Say hello to Kyrre Glette, Jim Tørrenson, Jeff Hawkins and one of your future robot overlords. The first three have developed two different ways to create independent machines. The fourth is just looking to destroy you.
Glette and Tørrenson, from Oslo University, have come up with what could be the next generation of hardware—machines that evolve on their own. This means that, rather than having to install new software to update the machine, the evolving hardware inside changes in order to better complete whatever task needs doing. How the hell is this done? Well, while I would trap underpaid little people inside the machine, apparently this is all about pairing up genes in the hardware to find the design that is most effective to solve a specific problem.
This approach avoids the limitations that efforts at artificial intelligence have had so far—precisely the ones that Hawkins claims to have smashed with his new venture, Numenta, which has created software that mimics the human brain. Or so he says.
More on how these two technologies compare to each other, right after the jump.
The Norwegians' first step in 2004 was to make Henriette, a robot chicken that used evolution software in order to learn how to walk (you can try a program that does precisely this in your PC or Mac here). Rather than trying to comprehend the world and create solutions through AI, the evolution hardware tries random variations starting from a seed, which are measured against the problem in order to select the better options. Following the best paths, the hardware reaches an optimum solution for a very specific problem.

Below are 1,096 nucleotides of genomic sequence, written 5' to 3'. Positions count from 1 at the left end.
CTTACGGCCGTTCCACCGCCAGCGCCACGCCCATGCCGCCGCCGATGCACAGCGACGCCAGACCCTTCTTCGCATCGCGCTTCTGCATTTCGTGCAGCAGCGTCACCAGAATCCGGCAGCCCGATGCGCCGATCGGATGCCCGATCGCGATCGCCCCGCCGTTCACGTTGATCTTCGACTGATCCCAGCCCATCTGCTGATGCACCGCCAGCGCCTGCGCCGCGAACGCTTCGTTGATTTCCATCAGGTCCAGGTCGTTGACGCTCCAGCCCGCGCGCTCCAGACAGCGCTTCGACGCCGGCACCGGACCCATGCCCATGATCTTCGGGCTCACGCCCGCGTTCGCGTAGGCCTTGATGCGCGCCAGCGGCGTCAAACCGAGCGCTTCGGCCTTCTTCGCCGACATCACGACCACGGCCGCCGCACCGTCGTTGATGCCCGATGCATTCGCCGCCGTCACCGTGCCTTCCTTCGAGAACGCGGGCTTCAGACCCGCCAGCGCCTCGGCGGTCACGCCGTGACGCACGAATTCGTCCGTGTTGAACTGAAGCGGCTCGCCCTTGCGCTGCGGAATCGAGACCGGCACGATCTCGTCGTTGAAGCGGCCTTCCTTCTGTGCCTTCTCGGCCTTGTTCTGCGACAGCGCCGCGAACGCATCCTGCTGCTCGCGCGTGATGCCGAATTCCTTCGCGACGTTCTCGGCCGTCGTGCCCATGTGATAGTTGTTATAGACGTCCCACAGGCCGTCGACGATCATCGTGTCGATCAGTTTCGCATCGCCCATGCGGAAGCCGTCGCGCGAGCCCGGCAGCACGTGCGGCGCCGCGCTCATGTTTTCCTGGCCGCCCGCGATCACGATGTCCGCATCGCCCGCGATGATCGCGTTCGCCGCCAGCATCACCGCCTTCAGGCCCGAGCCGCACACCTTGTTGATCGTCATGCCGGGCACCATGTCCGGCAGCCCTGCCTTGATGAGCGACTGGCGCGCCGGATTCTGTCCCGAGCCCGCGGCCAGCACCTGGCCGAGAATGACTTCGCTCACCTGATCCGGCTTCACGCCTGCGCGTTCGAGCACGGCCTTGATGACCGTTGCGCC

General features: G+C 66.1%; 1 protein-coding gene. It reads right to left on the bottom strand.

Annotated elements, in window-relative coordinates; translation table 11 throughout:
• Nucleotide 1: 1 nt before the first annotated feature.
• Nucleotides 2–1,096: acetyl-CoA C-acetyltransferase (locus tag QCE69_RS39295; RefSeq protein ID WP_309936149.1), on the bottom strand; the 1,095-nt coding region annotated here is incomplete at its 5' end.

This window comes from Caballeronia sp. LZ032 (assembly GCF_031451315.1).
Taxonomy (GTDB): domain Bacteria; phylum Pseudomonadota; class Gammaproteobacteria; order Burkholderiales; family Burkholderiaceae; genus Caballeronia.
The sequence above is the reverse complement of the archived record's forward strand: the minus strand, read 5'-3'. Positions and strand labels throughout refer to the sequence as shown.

In this case, they want to make a robot that will evolve to install underwater oil pipes on its own at 2,000-meter depths, where you either need miles of cable or echo signals to convey orders to the machine, which means long delays between command and execution.
Until one day they finally rise from the seas to command and execute us, that is.
Hawkins' Numenta solution, on the other hand, tries to actually make a machine think as a human brain, feeding it with sensorial information that the artificial intelligence will use to build a model of what surrounds it. This new AI concept, developed after Hawkins had one too many beers with the neuroscientists from his nonprofit Redwood Neuroscience Institute, tries to identify elements, establish relations between them, learn from how things work and, just like a child, predict outcomes based on this understanding of the world.
So, to summarize, here's the drill:
Step 1. The thing, probably to be called SkySomething or HAL-whatever, understands the world.
Step 2. Someone gives it the keys to the ICBMs.
Step 3. The thing destroys the world in a massive nuclear attack.
Step 4 (optional). Someone sends somebody else back in time to smack those two crazy Norwegians and that Jeff dude, who apparently don't see enough sci-fi movies, and try to save the planet.
As you can see, both efforts look to solve the same problems, as if we didn't have enough already.